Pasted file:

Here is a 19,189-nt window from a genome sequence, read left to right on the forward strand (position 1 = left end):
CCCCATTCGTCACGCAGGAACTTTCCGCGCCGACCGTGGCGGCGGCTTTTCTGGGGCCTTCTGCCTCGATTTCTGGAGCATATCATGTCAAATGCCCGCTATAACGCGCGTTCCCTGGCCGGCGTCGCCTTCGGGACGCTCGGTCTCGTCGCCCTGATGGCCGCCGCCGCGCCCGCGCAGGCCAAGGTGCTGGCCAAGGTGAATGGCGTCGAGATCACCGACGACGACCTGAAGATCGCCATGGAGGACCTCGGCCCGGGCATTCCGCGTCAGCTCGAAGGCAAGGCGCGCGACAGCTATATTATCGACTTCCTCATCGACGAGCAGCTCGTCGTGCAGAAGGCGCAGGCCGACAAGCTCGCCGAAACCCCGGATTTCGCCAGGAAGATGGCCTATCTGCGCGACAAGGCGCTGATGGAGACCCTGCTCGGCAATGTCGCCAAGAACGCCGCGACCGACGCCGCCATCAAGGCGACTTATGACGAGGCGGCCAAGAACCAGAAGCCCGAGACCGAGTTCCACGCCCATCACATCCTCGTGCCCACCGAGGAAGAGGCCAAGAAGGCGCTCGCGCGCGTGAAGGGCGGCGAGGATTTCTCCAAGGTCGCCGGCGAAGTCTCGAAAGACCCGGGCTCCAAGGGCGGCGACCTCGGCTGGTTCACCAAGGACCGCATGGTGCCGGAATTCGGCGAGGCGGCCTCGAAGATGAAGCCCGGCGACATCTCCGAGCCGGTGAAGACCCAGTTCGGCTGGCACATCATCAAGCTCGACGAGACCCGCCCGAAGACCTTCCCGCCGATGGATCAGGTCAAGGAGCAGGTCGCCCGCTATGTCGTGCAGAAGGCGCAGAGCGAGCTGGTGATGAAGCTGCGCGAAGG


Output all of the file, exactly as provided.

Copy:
Here is a 19,189-nt window from a genome sequence, read left to right on the forward strand (position 1 = left end):
CCCCATTCGTCACGCAGGAACTTTCCGCGCCGACCGTGGCGGCGGCTTTTCTGGGGCCTTCTGCCTCGATTTCTGGAGCATATCATGTCAAATGCCCGCTATAACGCGCGTTCCCTGGCCGGCGTCGCCTTCGGGACGCTCGGTCTCGTCGCCCTGATGGCCGCCGCCGCGCCCGCGCAGGCCAAGGTGCTGGCCAAGGTGAATGGCGTCGAGATCACCGACGACGACCTGAAGATCGCCATGGAGGACCTCGGCCCGGGCATTCCGCGTCAGCTCGAAGGCAAGGCGCGCGACAGCTATATTATCGACTTCCTCATCGACGAGCAGCTCGTCGTGCAGAAGGCGCAGGCCGACAAGCTCGCCGAAACCCCGGATTTCGCCAGGAAGATGGCCTATCTGCGCGACAAGGCGCTGATGGAGACCCTGCTCGGCAATGTCGCCAAGAACGCCGCGACCGACGCCGCCATCAAGGCGACTTATGACGAGGCGGCCAAGAACCAGAAGCCCGAGACCGAGTTCCACGCCCATCACATCCTCGTGCCCACCGAGGAAGAGGCCAAGAAGGCGCTCGCGCGCGTGAAGGGCGGCGAGGATTTCTCCAAGGTCGCCGGCGAAGTCTCGAAAGACCCGGGCTCCAAGGGCGGCGACCTCGGCTGGTTCACCAAGGACCGCATGGTGCCGGAATTCGGCGAGGCGGCCTCGAAGATGAAGCCCGGCGACATCTCCGAGCCGGTGAAGACCCAGTTCGGCTGGCACATCATCAAGCTCGACGAGACCCGCCCGAAGACCTTCCCGCCGATGGATCAGGTCAAGGAGCAGGTCGCCCGCTATGTCGTGCAGAAGGCGCAGAGCGAGCTGGTGATGAAGCTGCGCGAAGG